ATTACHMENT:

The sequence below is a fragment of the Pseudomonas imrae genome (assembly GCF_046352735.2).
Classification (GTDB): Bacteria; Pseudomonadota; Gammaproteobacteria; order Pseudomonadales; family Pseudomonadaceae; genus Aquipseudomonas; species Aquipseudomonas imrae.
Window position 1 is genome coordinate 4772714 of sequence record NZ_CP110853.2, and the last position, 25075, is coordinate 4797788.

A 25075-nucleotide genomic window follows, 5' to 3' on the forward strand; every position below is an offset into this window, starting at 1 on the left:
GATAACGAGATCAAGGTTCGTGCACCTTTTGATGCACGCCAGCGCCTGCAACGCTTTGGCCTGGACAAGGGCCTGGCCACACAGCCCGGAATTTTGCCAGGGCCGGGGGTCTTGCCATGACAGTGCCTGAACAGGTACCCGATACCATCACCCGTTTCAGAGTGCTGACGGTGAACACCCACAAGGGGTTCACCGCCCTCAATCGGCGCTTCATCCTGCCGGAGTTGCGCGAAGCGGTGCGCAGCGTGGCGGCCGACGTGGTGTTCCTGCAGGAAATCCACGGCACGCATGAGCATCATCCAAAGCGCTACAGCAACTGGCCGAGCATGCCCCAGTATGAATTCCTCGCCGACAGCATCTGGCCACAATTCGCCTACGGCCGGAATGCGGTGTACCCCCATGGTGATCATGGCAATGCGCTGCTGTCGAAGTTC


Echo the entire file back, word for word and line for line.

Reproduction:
The sequence below is a fragment of the Pseudomonas imrae genome (assembly GCF_046352735.2).
Classification (GTDB): Bacteria; Pseudomonadota; Gammaproteobacteria; order Pseudomonadales; family Pseudomonadaceae; genus Aquipseudomonas; species Aquipseudomonas imrae.
Window position 1 is genome coordinate 4772714 of sequence record NZ_CP110853.2, and the last position, 25075, is coordinate 4797788.

A 25075-nucleotide genomic window follows, 5' to 3' on the forward strand; every position below is an offset into this window, starting at 1 on the left:
GATAACGAGATCAAGGTTCGTGCACCTTTTGATGCACGCCAGCGCCTGCAACGCTTTGGCCTGGACAAGGGCCTGGCCACACAGCCCGGAATTTTGCCAGGGCCGGGGGTCTTGCCATGACAGTGCCTGAACAGGTACCCGATACCATCACCCGTTTCAGAGTGCTGACGGTGAACACCCACAAGGGGTTCACCGCCCTCAATCGGCGCTTCATCCTGCCGGAGTTGCGCGAAGCGGTGCGCAGCGTGGCGGCCGACGTGGTGTTCCTGCAGGAAATCCACGGCACGCATGAGCATCATCCAAAGCGCTACAGCAACTGGCCGAGCATGCCCCAGTATGAATTCCTCGCCGACAGCATCTGGCCACAATTCGCCTACGGCCGGAATGCGGTGTACCCCCATGGTGATCATGGCAATGCGCTGCTGTCGAAGTTC